# Are normal subgroups transitive?

Suppose $G$ is a group and $K\lhd H\lhd G$ are normal subgroups of $G$. Is $K$ a normal subgroup of $G$, i.e. $K\lhd G$? If not, what extra conditions on $G$ or $H$ make this possible?

Applying the definitions, we know $\{ghg^{-1}\mid h\in H\}=H$ and $\{hkh^{-1}\mid k\in K\}=K$, and want $\{gkg^{-1}\mid k\in K\}=K$. Clearly, the best avenue for a counterexample is if $gkg^{-1}\not\in K$ for some $k\in K$ and $g\in G-H$.

If no such element exists, $\{gkg^{-1}\mid k\in K\}\subseteq K$ implies $\{gkg^{-1}\mid k\in K\}=K$ because if $k'\in K$, $gk'g^{-1}=k\in K\Rightarrow k'=g^{-1}kg\in\{gkg^{-1}\mid k\in K\}$.

• $K$ characteristic in $H$ and $H$ normal in $G$ then $K$ is normal in $G$
– jim
Dec 10, 2012 at 7:48
• Take a look at $D_8$, the dihedral group with 8 elements. Dec 10, 2012 at 7:51
• @HansGiebenrath I'm not seeing a counterexample in $D_4$. It has $C_4=\{1,r,r^2,r^3\}$ as a normal subgroup, but the only subgroup of $C_4$ is $C_2=\{1,r^2\}$, which is normal in $D_4$. Dec 10, 2012 at 8:02
• @PatrickDaSilva: They do, $\langle r^2,s\rangle$ is normal in $D_8$ and contains $\langle s \rangle$, which is not normal in $D_8$. Dec 10, 2012 at 9:08
• @Hans : I guess I am tired for saying false things. Sorry to have doubted you. Dec 10, 2012 at 9:16

Using some suggestions from the other commenters:

The alternating group, $$A_4$$, has the set $$H=\{I,(12)(34),(13)(24),(14)(23)\}\cong V_4$$ as a subgroup. If $$f\in S_4\supseteq A_4$$ is a permutation, then $$f[(12)(34)]f^{-1}$$ has the effect of swapping $$f(1)$$ with $$f(2)$$ and $$f(3)$$ with $$f(4)$$. One of these is $$1$$, and depending on which it is paired with, the conjugated element may be any of $$H-\{I\}$$, since the other two are also swapped. Thus $$H\lhd S_4$$ is normal, so $$H\lhd A_4$$ as well. Similarly, $$H$$ has three nontrivial subgroups, and taking $$K=\{I,(12)(34)\}\cong C_2$$, this is normal because $$V_4$$ is abelian. But $$K\not\lhd A_4$$, since $$[(123)][(12)(34)][(132)]=(13)(24)\in H-K.$$

Moreover, this is a minimal counterexample, since $$|A_4|=12=2\cdot 2\cdot 3$$ is the next smallest number which factors into three integers, which is required for $$K\lhd H\lhd G$$ but $$\{I\}\subset K\subset H\subset G$$ so that $$[G\,:\,H]>1$$, $$[H\,:\,K]>1$$, $$|K|>1$$ and $$|G|=[G\,:\,H]\cdot[H\,:\,K]\cdot|K|.$$ The smallest integer satisfying this requirement is 8, but the only non-abelian groups with $$|G|=8$$ are the dihedral group $$D_4$$ and the quaternion group $$Q_8$$, and neither of these have counterexamples. (Note that if $$G$$ is abelian, then all subgroups are normal.) Thus $$A_4$$ is a minimal counterexample. (Edit: Oops, $$D_4$$ has a counterexample, as mentioned in the comments: $$\langle s\rangle\lhd\langle r^2,s\rangle\lhd \langle r,s\rangle=D_4$$, but $$\langle s\rangle\not\lhd D_4$$.)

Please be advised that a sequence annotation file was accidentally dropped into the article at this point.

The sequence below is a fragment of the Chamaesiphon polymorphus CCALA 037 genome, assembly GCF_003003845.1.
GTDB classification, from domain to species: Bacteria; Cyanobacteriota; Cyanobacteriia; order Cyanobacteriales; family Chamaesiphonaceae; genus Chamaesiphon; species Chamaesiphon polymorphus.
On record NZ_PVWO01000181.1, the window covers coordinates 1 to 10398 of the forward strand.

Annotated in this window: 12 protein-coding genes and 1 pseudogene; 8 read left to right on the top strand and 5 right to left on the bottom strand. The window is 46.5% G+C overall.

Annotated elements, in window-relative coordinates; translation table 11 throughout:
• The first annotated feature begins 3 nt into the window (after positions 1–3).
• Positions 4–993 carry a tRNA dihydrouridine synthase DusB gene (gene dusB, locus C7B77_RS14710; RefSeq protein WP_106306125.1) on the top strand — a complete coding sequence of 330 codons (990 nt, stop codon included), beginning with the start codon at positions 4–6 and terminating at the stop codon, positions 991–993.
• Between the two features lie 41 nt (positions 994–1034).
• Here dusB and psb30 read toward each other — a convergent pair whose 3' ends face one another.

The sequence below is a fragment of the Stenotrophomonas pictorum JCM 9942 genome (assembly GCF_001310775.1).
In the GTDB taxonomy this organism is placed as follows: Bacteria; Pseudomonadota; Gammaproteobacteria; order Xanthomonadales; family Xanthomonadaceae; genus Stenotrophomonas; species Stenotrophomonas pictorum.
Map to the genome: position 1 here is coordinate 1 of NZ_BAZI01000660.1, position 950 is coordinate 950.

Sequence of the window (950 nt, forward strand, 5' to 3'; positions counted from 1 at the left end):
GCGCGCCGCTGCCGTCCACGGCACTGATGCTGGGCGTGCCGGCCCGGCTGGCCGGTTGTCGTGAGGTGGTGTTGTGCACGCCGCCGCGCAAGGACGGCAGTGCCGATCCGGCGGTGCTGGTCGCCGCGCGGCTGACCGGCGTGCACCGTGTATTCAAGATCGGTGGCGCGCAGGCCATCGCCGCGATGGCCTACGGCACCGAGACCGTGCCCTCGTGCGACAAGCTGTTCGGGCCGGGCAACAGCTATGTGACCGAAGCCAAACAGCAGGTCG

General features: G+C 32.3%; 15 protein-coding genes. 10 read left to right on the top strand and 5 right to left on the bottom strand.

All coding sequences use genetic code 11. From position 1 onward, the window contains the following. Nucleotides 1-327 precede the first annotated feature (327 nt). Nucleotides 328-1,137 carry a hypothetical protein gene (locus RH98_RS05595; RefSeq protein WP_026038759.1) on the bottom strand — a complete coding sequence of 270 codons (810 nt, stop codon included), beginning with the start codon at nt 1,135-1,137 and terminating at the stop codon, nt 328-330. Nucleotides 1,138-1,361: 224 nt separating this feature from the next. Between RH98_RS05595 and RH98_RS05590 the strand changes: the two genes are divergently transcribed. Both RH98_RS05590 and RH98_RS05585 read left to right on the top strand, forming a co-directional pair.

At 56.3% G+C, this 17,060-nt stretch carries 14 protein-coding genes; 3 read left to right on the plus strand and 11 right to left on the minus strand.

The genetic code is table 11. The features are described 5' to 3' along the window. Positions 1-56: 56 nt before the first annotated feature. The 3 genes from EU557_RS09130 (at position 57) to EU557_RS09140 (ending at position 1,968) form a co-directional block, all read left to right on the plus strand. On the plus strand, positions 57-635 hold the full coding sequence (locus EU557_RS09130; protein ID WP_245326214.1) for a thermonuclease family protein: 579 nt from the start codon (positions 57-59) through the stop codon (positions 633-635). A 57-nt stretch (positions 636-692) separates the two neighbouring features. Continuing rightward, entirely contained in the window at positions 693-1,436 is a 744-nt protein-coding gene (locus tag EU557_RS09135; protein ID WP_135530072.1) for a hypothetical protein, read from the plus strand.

However, if $$H\lhd G$$ and $$K$$ is a characteristic subgroup of $$H$$, then $$K$$ is normal in $$G$$. This is because the group action $$f$$ defines an automorphism on $$G$$, $$\varphi(g)=f^{-1}gf$$, and because $$H$$ is normal, $$\varphi(H)=H$$ so that $$\varphi|_H$$ is an automorphism on $$H$$. Thus $$\varphi(K)=K$$ since $$K$$ is characteristic on $$H$$ and so $$\{f^{-1}kf\mid k\in K\}=K\Rightarrow K\lhd G$$.

• Great! You understand the theory verywell. +1! And sorry for the false comments. Dec 10, 2012 at 9:17

Look at $S_4$ and its following subgroups $A = \langle (12)(34) \rangle$ and $B=\{(12)(34),(13)(42),(23)(41),e \}$. Try to show that $A$ is normal in $B$ and $B$ is normal in $S_4$ but $A$ is not normal in $S_4$.

• Good eye! I like this example. How about you show it? The proof is not long. No calculations required. I challenge you (unless you were leaving the exercise to the OP). Dec 10, 2012 at 7:59
• @PatrickDaSilva I've fleshed out this argument in an answer below, but this leads to an interesting line of investigation: What is the smallest counterexample? As you point out, $|G|\geq 8$, but $D_8$ fails, and the quaternion group fails too since $\{1,-1\}\lhd Q_8$ is the only subgroup of order 2. Dec 10, 2012 at 9:09
• @PatrickDaSilva $A_4$ is normal in $S_4$ and the sylow 2 subgroup of of $A_4$ is a unique group of order 4 hence the group of $B$ given above will be normal in $S_4$ and the normality of $A$ in $B$ is becuase of the fact $[B:A]=2$
– jim
Dec 10, 2012 at 10:56

We need a non-abelian group, since all subgroups of abelian groups are normal. One small candidate is $$D_8$$, the symmetries of a square, here in a little more detail about how we might go about finding examples:

Consider all the subgroups in $$D_8$$. It's useful to visualize the subgroups as a lattice:

(Picture of Dummit and Foote I found on the web)

Now we try to pick an $$H$$. For all the subgroups on the third row from the top, their only proper subgroup is the trivial subgroup, which is trivially normal to $$G$$, so it doesn't make sense to use any of the subgroups on the third row for $$H$$.

Our only options for $$H$$ now are the second row: $$\langle s, r^2 \rangle$$, $$\langle r \rangle$$, and $$\langle rs, r^2 \rangle$$. We observe that if $$H = \langle r \rangle$$, the proper subgroups $$\langle r^2 \rangle$$ and $$1$$ are both normal to $$D_8$$, so that case is excluded. Our candidates are $$\langle s, r^2 \rangle$$ and $$\langle rs, r^2 \rangle$$.

Take $$H = \langle s, r^2 \rangle$$ and $$K = \langle s \rangle$$. It's easy to verify that $$\langle s \rangle$$ is not normal to $$D_8$$. All that's left is to show $$K \lhd H$$ and $$H \lhd G$$.

This is not difficult if we remember that any element in $$D_8$$ can be written as $$r^i s^j$$ with $$0 \le i \le 3$$ and $$j = 0, 1$$. Also we have the identity $$rs = sr^{-1}$$ which can repeated as $$r^k s = s r^{-k}$$. So for $$g \in D_8$$, we want to prove or disprove $$r^i s^j n s^j r^{-i} \in N$$ to show $$N \lhd G$$.